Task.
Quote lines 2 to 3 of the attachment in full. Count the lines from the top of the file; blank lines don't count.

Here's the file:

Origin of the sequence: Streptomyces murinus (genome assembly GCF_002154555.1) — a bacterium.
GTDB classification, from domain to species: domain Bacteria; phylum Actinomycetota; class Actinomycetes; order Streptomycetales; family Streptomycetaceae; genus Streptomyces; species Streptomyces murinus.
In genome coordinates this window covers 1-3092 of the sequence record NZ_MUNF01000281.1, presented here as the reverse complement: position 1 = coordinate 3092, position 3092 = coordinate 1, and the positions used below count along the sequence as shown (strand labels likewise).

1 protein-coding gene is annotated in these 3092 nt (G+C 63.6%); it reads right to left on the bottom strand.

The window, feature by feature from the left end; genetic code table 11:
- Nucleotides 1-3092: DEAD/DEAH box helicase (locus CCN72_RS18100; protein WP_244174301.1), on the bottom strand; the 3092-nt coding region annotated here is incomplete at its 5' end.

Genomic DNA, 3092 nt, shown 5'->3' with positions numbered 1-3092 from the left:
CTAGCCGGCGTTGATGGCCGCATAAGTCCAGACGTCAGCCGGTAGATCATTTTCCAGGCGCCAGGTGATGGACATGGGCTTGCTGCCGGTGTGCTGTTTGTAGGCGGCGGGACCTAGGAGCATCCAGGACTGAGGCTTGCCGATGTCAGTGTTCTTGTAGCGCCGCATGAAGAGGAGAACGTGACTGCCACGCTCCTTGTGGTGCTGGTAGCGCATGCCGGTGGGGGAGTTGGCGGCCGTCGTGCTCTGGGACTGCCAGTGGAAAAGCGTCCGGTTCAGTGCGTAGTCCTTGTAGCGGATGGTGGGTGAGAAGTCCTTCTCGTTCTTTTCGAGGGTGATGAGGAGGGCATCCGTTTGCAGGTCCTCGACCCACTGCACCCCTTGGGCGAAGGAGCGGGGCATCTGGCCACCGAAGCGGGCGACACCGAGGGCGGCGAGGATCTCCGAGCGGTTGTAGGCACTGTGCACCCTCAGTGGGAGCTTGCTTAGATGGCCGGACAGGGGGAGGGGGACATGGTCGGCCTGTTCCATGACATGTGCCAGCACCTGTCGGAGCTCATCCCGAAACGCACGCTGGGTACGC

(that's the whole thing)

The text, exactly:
GTDB classification, from domain to species: domain Bacteria; phylum Actinomycetota; class Actinomycetes; order Streptomycetales; family Streptomycetaceae; genus Streptomyces; species Streptomyces murinus.
In genome coordinates this window covers 1-3092 of the sequence record NZ_MUNF01000281.1, presented here as the reverse complement: position 1 = coordinate 3092, position 3092 = coordinate 1, and the positions used below count along the sequence as shown (strand labels likewise).